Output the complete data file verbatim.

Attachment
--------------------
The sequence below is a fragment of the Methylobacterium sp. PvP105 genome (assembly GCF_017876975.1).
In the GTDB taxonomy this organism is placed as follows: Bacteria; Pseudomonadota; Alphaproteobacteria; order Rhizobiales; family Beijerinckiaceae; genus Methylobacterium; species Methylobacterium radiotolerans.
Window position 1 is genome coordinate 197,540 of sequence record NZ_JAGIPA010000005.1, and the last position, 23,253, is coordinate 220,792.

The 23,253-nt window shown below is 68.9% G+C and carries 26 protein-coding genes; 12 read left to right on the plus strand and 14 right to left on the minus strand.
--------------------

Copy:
The sequence below is a fragment of the Methylobacterium sp. PvP105 genome (assembly GCF_017876975.1).
In the GTDB taxonomy this organism is placed as follows: Bacteria; Pseudomonadota; Alphaproteobacteria; order Rhizobiales; family Beijerinckiaceae; genus Methylobacterium; species Methylobacterium radiotolerans.
Window position 1 is genome coordinate 197,540 of sequence record NZ_JAGIPA010000005.1, and the last position, 23,253, is coordinate 220,792.

The 23,253-nt window shown below is 68.9% G+C and carries 26 protein-coding genes; 12 read left to right on the plus strand and 14 right to left on the minus strand.